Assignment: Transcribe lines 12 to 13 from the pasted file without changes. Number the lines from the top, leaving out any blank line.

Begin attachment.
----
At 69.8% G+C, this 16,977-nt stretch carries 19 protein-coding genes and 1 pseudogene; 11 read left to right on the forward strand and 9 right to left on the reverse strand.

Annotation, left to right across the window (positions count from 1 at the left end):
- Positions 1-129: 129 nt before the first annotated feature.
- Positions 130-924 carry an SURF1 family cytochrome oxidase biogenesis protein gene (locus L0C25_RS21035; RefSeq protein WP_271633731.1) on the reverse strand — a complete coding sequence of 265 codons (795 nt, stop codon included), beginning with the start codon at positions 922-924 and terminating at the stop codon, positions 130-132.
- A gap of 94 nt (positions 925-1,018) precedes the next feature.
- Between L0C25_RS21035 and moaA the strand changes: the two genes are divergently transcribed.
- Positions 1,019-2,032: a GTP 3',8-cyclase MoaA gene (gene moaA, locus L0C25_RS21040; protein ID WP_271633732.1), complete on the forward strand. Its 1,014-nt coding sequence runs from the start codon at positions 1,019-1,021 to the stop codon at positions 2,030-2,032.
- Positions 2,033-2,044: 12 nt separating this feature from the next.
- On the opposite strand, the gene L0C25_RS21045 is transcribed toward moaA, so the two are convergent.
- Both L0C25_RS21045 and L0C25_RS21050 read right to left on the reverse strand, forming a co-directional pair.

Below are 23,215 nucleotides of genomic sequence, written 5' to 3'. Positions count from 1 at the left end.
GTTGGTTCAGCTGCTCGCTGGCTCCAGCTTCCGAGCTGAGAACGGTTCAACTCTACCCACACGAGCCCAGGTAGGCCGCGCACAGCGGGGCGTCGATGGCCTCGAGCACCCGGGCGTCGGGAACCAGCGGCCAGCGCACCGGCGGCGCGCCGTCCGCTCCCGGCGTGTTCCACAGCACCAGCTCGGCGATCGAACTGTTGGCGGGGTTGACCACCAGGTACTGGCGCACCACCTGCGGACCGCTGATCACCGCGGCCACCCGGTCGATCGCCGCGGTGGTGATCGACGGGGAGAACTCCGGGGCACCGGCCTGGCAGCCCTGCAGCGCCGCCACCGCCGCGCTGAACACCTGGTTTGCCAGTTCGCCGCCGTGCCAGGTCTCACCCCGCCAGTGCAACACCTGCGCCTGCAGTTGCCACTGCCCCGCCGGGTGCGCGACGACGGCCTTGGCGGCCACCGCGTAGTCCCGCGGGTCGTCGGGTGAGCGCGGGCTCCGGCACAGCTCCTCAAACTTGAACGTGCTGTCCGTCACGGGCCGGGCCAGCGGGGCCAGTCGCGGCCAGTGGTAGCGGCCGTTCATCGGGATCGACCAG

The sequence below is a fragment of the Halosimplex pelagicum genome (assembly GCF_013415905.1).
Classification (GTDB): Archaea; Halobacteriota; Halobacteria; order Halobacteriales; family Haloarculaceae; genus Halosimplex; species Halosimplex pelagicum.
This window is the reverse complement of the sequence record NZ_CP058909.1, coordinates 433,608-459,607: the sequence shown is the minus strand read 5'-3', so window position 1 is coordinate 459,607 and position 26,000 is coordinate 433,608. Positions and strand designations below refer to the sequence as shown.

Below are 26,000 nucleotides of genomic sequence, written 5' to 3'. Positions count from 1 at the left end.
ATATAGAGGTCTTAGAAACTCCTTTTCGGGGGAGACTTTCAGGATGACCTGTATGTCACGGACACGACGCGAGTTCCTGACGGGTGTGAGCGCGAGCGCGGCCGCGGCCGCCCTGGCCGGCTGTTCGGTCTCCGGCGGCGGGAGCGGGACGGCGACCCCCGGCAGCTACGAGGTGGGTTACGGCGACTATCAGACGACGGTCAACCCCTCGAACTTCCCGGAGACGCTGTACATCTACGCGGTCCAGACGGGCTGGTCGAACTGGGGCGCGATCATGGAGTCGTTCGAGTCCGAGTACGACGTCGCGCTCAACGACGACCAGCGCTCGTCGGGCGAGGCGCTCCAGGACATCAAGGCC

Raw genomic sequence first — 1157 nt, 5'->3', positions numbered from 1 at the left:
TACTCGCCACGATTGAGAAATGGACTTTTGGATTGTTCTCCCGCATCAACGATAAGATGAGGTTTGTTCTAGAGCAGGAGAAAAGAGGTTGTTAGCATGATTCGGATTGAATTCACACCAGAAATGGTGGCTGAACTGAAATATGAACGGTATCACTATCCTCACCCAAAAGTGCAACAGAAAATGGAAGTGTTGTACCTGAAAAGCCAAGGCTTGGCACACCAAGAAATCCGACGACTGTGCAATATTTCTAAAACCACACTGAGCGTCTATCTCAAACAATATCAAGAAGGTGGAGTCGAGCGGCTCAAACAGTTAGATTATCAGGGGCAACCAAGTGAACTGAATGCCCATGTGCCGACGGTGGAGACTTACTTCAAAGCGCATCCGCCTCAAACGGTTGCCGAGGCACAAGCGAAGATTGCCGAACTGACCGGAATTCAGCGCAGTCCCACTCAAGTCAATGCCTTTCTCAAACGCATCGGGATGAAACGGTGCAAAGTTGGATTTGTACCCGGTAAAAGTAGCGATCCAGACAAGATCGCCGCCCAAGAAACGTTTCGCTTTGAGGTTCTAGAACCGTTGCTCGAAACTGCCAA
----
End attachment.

GTTGGTTCAGCTGCTCGCTGGCTCCAGCTTCCGAGCTGAGAACGGTTCAACTCTACCCACACGAGCCCAGGTAGGCCGCGCACAGCGGGGCGTCGATGGCCTCGAGCACCCGGGCGTCGGGAACCAGCGGCCAGCGCACCGGCGGCGCGCCGTCCGCTCCCGGCGTGTTCCACAGCACCAGCTCGGCGATCGAACTGTTGGCGGGGTTGACCACCAGGTACTGGCGCACCACCTGCGGACCGCTGATCACCGCGGCCACCCGGTCGATCGCCGCGGTGGTGATCGACGGGGAGAACTCCGGGGCACCGGCCTGGCAGCCCTGCAGCGCCGCCACCGCCGCGCTGAACACCTGGTTTGCCAGTTCGCCGCCGTGCCAGGTCTCACCCCGCCAGTGCAACACCTGCGCCTGCAGTTGCCACTGCCCCGCCGGGTGCGCGACGACGGCCTTGGCGGCCACCGCGTAGTCCCGCGGGTCGTCGGGTGAGCGCGGGCTCCGGCACAGCTCCTCAAACTTGAACGTGCTGTCCGTCACGGGCCGGGCCAGCGGGGCCAGTCGCGGCCAGTGGTAGCGGCCGTTCATCGGGATCGACCAG

The sequence below is a fragment of the Halosimplex pelagicum genome (assembly GCF_013415905.1).